April and the Extraordinary World

In a paradise that’s a prison, hurting industry curtails science. In other words, environmentalism is not necessarily what’s best for human progress.

That’s what I got from April and the Extraordinary World, an alternate reality animated science fiction tale from directors Christian Desmares and Franck Ekinci. During the Napoleonic era, an inventor, Gustave Franklin, creates a formula for super-soldiers that goes somewhat awry, giving animals the ability to speak, which horrifies Napoleon who destroys the project but not before the super-intelligent, evolved lizards escape. The result is a topsy-turvy history where both World Wars are avoided at the expense of key scientific inventions and discoveries. Oil cannot be extracted and electricity is feared, which leaves coal as the main source of progress in this steampunk vision that leaves Paris polluted and without gasoline, leading to a war of attrition with the American Navy for the rights to the Canadian forest as a resource.

For fans of Jules Verne, Tintin, Wall-E and the animated style of The Triplets of Bellville, with its deliriously detailed, distorted backgrounds, April and the Extraordinary World is an extension of that beguiling sense of human progress that’s not so different than one’s own.

Robbed of radio, air travel and today’s electronic comforts, science has been reduced to the level of sideshow magic acts! Quick to judge snake-handling creationists as anti-science, it must also be acknowledged that those wanting to limit industrial growth or punish businessmen, thus dooming Wall Street, are also ones that HATE science, not the other way around. With auto emission tests and fewer people smoking, the air of 2016 is far cleaner and more breathable than it was forty years ago. With the development of plastics and advancements in new structural technologies, there are more trees today than one hundred years ago when lumber was used for housing, railroad ties, shipping crates, pencils, pipes and carriages. The irony of April’s world is that the combustible engine was never created, and there isn’t any mustard gas or chemical anything, but everyone who ventures into the Parisian streets still must wear a gas mask!

Jump ahead to 1931, and though the Industrial Revolution has been thwarted somewhat and there is no Third Reich looming, once it’s declared that all scientists must serve the French Empire, scientists start going missing (shades of Atlas Shrugged!) Mostly the Einsteins and Pasteurs escape to Germany, but Gustave’s grandson Paul, while stuck in the age of steam, is once again attempting to recreate the “ultimate serum,” only this time instead of looking to produce warriors, he hopes to find a cure for old age and sickness. Thus far, however, he’s only been successful in producing Darwin, a talking cat companion to his daughter April, who will inherit this quest for this serum after her parents are struck by lightning.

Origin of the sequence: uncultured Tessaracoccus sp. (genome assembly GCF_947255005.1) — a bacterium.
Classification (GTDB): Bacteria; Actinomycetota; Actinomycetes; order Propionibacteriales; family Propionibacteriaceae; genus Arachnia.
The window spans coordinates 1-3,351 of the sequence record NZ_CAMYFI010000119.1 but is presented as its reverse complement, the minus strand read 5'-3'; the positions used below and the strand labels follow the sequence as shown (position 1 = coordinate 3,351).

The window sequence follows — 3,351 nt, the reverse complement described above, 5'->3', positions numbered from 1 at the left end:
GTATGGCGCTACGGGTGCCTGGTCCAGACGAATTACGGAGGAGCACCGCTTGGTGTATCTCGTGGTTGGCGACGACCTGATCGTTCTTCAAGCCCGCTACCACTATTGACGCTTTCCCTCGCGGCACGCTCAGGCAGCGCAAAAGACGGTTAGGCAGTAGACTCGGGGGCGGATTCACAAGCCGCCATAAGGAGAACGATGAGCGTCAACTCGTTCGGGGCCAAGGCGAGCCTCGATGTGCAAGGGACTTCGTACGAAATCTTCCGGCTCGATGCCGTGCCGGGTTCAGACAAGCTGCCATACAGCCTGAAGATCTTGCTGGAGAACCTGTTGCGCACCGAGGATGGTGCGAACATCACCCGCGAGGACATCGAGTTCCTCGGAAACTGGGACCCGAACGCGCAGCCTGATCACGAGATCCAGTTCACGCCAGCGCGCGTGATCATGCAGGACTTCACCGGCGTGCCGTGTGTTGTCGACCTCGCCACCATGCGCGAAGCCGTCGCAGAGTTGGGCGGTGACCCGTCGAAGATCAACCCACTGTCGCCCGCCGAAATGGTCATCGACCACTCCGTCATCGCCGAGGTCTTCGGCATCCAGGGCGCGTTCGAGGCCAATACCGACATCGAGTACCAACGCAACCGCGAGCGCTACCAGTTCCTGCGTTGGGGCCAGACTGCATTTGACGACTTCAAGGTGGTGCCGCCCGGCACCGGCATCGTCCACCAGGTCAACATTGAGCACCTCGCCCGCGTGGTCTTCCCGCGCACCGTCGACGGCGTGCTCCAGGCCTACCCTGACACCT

By the time it’s her turn, the situation has devolved into a kind of “new” Cold War between pragmatists and authoritarians, with the individual as pawns for both.

For those of use who truly love animated cinema, and not just Miyazaki, films such as April and the Extraordinary World transcend graphic storytelling, harkening back to the mid-century experiences that motivated the likes of Jack Kirby, Moebius and Alex Raymond to create the graphic story genre in the first place. Science and religion were presented as different sides of the same coin, unified against anti-intellectual state-sponsored pragmatism.

At one point in April and the Extraordinary World, it’s actually verbalized by those who kidnap scientists and hope to use their gifts to their own advantage, “We don’t want her serum, it’s April’s mind that’s needed!” A case in point: April’s struggle mirrors that of Doctor Who, seeking to escape an empire of Masters on Gallifrey, only to be confronted by Sontarans, Daleks and the Sisterhood of Karn – in other words, numerous other empires of masters!

The convenient truth is that government-funded science eventually sidetracks inquiry, seeking instead to declare “settled” when in fact, all that’s been “settled” is that the state owns the mind. The Church did so to Galileo (you know, he’s mentioned in that song by Queen), and now, the current Department of Justice is considering prosecuting those who will not sign on to accept the state’s view on global warming!

The essential aspect of science fiction is for the reader to gain entrance to a world or universe that isn’t his own, but could possibly be so in the future. Whether it’s set in 19th century France or on a parallel world where JFK lived, alternate history allows us, or I should say, liberates us from having to endure the  triumph of irrationality found in many of today’s hypotheticals. April and the Extraordinary World is just such a film.